I take the time to walk my students through why Social Security is currently a regressive tax – on this Barry Goldwater was right. The ceiling on earnings taxed is what makes it regressive. Yet we have conservatives and some wealthy willing to argue for a flat tax for income but not willing to apply the same reasoning to FICA.
I have my students learn about opportunity costs, the multiplier effect, and more.
I explain why raising age for Social Security and Medicare ignores the fact that different occupations have very different patterns for longevity – I could well teach until I am 70. I cannot imagine being a coal miner or a construction worker even at my current age of 65.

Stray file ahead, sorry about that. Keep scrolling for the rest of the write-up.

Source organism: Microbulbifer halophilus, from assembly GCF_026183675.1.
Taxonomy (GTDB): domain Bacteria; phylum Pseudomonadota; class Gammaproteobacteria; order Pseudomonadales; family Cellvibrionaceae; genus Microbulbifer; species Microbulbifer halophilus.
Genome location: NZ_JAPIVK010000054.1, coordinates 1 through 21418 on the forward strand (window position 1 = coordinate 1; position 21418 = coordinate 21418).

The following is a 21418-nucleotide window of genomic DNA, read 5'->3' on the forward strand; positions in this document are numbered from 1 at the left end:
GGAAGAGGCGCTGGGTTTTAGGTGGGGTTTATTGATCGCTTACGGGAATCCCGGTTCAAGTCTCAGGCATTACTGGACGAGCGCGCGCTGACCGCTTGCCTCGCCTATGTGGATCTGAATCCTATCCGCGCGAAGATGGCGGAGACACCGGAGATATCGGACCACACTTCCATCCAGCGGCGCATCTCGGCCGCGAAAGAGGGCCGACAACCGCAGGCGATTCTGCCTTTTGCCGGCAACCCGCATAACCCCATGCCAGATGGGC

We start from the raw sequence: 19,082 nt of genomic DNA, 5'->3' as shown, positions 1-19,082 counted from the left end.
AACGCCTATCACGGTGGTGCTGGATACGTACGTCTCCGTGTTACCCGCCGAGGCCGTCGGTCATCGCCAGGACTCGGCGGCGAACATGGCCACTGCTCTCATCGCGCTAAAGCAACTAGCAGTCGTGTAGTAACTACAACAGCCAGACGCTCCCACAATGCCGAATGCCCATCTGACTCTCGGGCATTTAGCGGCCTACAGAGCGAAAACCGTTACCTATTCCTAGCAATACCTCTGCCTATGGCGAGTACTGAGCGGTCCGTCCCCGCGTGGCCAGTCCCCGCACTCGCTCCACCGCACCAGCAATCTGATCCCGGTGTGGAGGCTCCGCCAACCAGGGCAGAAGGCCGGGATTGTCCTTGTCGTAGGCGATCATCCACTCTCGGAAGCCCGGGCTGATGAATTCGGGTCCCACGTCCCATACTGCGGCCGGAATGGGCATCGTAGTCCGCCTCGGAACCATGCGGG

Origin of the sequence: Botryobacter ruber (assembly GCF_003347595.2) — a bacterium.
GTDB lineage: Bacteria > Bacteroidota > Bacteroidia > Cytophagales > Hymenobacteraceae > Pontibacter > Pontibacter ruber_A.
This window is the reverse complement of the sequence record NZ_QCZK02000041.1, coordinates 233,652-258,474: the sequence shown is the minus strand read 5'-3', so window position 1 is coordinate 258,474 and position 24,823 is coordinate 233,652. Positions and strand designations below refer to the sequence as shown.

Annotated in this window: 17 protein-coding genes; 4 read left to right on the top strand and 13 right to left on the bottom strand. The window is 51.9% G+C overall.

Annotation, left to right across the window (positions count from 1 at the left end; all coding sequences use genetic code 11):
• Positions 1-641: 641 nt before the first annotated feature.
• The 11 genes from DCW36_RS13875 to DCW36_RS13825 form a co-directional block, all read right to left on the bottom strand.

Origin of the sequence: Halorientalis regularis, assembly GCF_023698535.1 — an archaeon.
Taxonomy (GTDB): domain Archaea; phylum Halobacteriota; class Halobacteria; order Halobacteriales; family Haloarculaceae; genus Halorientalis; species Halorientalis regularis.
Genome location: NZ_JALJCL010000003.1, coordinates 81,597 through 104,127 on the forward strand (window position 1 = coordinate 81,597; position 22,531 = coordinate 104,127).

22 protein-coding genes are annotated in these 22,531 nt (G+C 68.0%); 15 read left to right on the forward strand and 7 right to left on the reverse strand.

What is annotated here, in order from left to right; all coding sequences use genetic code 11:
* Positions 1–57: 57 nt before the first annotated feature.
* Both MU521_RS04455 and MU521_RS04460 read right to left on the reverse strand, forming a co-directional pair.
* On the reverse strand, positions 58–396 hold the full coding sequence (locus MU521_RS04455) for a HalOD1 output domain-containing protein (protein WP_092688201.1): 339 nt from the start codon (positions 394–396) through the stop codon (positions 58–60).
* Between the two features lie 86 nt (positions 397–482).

Raising ages means some people will work longers (often at higher pay rates than newer workers) thereby not freeing up employment opportunities for those coming behind them. One can argue that therefore it would make more sense economically to LOWER the ages rather than raise the ages for both Social Security and Medicare.
I often wonder how many of those in elective office or writing about government and politics really themselves understand economics.
I do not fault my students for being attracted by Herman Cain’s presentation, and the seeming simplicity of his plan. Then for some of the more religious among the students, the line about if 10% is good enough for God then 9% should be good enough for the government is going to appeal to those who make a major financial commitment to their churches.